For Your Consideration

I was a very superstitious baseball player. Every time I stepped into the batter’s box I would tap both my left and right cleat three times, touch each of the five points of home plate, and then practice my swing twice. I was also arguably the worst hitter on my team^1. So, depending on your outlook, either my superstition didn’t work that well or it was the only thing keeping me from striking out every at bat. When it comes to writing, however, I don’t consider myself to be overly ritualistic. I have some habits, sure, but nothing that would qualify as a ritual, at least in my eyes. I don’t tap my left and right shoes three times, touch each of the corners of my computer, and pretend to type for two minutes before I can work. With that being said, I think that a habit that I would like to get into is the ability to actually use feedback to improve my papers.

I’m very protective over my work. George Orwell once said that writing is the ultimate form of ego fulfillment, which works really well for me because when it comes to writing I have an ego that could fill St. Peter’s Basilica. I tend to instinctively reject suggestions for improvement without really considering whether or not it would actually improve my writing. A routine I would like to start is taking each suggestion, closing my eyes for a second to fully consider it, and then deciding whether or not to implement it rather than rejecting it out of pure ego. I think this would allow me to improve my work as well as give people a little bit more freedom to critique my work.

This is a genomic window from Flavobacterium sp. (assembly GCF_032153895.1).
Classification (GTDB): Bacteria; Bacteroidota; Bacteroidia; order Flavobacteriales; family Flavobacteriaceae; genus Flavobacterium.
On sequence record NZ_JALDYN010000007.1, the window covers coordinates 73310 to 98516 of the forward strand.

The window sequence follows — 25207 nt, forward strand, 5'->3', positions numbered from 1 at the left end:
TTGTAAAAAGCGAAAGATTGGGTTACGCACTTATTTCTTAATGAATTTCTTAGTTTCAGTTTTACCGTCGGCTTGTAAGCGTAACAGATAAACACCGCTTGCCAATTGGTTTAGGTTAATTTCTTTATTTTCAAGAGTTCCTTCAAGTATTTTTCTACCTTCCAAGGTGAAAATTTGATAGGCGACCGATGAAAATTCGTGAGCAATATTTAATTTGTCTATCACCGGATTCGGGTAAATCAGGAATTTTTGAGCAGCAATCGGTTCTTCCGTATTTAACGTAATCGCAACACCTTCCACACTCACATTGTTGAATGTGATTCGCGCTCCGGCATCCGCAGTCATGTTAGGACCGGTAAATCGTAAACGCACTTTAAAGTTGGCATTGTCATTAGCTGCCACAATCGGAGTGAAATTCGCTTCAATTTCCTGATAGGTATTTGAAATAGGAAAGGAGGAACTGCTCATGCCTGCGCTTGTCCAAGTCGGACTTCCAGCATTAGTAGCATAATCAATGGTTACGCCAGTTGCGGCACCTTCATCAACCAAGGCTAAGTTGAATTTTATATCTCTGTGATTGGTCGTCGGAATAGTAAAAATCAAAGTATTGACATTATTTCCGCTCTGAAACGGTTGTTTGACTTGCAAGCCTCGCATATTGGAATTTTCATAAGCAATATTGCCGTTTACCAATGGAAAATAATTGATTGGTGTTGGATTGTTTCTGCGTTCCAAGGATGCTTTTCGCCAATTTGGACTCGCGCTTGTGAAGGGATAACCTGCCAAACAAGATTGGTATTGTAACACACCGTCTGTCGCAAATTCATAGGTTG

^1 Arguably here means the same as it does in the sentence “Sam is arguably correct when he asserts that the Sun will rise in the East tomorrow.” I was an abomination at the plate.

One thought to “For Your Consideration”

  1. Zach, I found your post quite insightful. I can very much relate to the superstitious habits when it comes to sports (In fact, when I was ten years old, I ate pasta with meat sauce and a milkshake from Big Boy five times in three days… gross I know, but it worked) and finding it difficult to apply to the writing process. I think it is very self-aware to realize that you don’t care for critique. I feel like this can be common, especially among people who are confident in their abilities. I felt similarly to a certain degree until taking English 325 and 425 where your receive extensive written criticism of your paper. In both cases, the writing consisted of very personal narratives. It was at this point that I really realized that people would provide the best criticisms when they cared about the work or what was written, and it is done to better the piece. The critique isn’t of you as a person. I think keeping this in mind may aid in a warmer welcome of other people’s ideas and opinions.

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